The island of Milos is about 20 miles south west of Sifnos. It's the remains of an ancient volcano that erupted under the sea and formed the classic horseshoe shape as the waters found an entry point some millions of years ago.
It took us 2.5 hours of motor-sailing in a light NW wind to enter the bay and anchor off the main town of Adamantas. The harbour is small and for locals, so many boats moor on the outside quay. We chose not to as strong winds were coming again and the potential for damage as boat masts roll in the wash of ferries is significant here. (we saw some real 'metronome' stuff as the big ships surged onto the quay)
Our plan was to hire a car to tour the island, but after hours of chasing rental companies (and there are a few) there was not a car to be had on the island for the next five days. Should have booked ahead! Luckily our US friends Lulu and Fiesty had given us the name of a local tour guide they had used and an email found he was free the next day. Alexandros has spent thirty years on the island and was very well informed. It's an interesting place with lots of sights and history starting from it being the source of obsidian glass, used for cutting instruments in early human times and traded right across the Med. Mining is still a core part of the Milos economy as they extract bentonite, used as an additive in things like detergents, wine purification and in paper manufacturing and perlite which is used in many different markets for building materials, filtration aids for the production of juices, pharmaceutical and petroleum products and horticulture.
Some of the places worth a visit are:
Plaka - the old town built on the hill (to avoid pirate attacks)
Klima - a small place right on the shore of the channel into the main harbour. Originally hollowed out as boat sheds they were then converted into homes
The open cast mines can be viewed if you have an approved guide like Alexandros. The current main area has been mined for 45 years and they estimate there's another 45 to go. Given the improvements in extraction technology there must still be a lot of stuff left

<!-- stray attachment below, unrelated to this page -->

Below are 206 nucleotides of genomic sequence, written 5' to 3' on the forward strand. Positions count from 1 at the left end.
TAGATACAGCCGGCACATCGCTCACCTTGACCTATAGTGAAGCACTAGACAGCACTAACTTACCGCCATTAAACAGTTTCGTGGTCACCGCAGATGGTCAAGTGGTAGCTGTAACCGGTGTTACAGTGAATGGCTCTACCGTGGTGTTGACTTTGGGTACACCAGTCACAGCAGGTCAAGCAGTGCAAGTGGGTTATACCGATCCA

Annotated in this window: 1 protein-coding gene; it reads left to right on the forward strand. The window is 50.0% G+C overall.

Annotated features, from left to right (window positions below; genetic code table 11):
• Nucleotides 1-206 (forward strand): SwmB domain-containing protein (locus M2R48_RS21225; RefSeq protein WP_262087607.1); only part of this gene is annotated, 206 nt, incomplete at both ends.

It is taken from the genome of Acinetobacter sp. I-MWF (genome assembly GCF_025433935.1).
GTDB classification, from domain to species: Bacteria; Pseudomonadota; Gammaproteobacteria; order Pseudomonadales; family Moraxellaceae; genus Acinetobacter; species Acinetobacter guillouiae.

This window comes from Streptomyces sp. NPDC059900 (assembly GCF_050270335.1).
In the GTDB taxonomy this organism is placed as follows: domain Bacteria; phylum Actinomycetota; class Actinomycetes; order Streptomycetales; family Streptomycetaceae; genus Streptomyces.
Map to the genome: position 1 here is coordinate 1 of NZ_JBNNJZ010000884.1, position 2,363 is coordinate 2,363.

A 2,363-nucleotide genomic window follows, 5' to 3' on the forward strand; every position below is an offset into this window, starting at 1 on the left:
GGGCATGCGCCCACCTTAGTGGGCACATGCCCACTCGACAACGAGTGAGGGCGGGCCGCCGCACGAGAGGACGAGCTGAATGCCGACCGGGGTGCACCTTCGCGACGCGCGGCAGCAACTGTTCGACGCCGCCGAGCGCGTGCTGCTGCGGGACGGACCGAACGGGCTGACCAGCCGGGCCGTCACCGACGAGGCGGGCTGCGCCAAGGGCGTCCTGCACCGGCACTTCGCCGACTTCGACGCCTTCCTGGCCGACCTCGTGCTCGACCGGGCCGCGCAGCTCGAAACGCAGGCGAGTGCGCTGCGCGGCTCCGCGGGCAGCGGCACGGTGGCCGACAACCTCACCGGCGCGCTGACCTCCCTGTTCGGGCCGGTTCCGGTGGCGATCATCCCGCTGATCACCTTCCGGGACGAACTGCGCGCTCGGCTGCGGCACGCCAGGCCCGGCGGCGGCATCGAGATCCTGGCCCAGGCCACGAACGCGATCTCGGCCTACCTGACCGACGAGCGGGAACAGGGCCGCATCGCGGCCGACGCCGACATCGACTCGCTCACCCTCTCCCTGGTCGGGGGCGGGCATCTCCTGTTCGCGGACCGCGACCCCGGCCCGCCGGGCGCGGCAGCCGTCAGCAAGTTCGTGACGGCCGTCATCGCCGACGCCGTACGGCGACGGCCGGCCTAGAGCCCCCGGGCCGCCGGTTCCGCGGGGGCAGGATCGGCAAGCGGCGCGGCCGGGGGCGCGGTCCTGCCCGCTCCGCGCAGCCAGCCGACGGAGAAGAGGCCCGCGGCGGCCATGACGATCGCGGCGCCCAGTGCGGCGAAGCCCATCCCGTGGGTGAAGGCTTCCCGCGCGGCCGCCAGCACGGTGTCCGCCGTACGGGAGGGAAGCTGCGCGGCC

Sarakiniko - an area of white mineral so pure that nothing can grow there. It's quite spectacular but extremely hot as the white reflects the heat
We don't normally pay for a private guide but with no alternative transport and Alexandros's knowledge we felt the expense was worth it. We certainly got a good picture of the island.
We sat out the next four days of 25-30 knot winds in much the same manner as before with a couple of 'highlights'.
- A Greek sail boat was anchored behind us and a French yacht. When he wanted to go, he put his mainsail up whilst still at anchor. This is a normal, if difficult, technique because the sail can cause problems if it powers up in the wind, especially strong winds. It did....as he had tightened his mainsheet. This is exactly what you're not supposed to do as this line causes the sail to create power. His boat started sailing towards the French yacht, the skipper panicked and put the engine on full ahead and started madly tacking between us and the French boat. He still had his anchor down so was dragging that whilst his crew vainly tried to raise the anchor (impossible as it was dragging through the sand). As he sped in front of the French yacht his anchor caught theirs and he started to pull them up the bay then he tacked again and started across the front of Splice. We were all shouting at him to cut the engines and take down the sail and eventually he stopped and did so. Somehow the anchors had separated and he was able to raise his and slope off. Now we had the French yacht sitting on our bow with potential anchor tangles under the water...but we were lucky and when they raised the anchor we hadn't been snagged.
- We had intended to introduce ourselves to other boats, but this provided an opportunity so we dinghied over to French 'Yemaya' and to a US boat 'Accomplice' who had sent a dinghy to help (untangle any anchors) and invited them for drinks. We had said come at 18.30 hrs and expected them to go around 20.30 so we could eat our meal... the conversation was good fun and no one showed any signs of leaving until 22.30, by which time it was too late to cook so dinner was marmite sandwiches!! With Jean-Luc and Guylaine who had sailed around much of the world and Steve and Ellie who are taking a three year sabbatical to sail the Med there were varied and interesting perspectives on all the normal sailing topics, as well as politics and cultural issues!
Eventually the winds died down but we had decided the constant need to hide from strong winds in the Cyclades was too irritating and decided to set a course back to the mainland which generally avoids the heavy stuff for longer periods.
Main photo: Anchored off Adamantas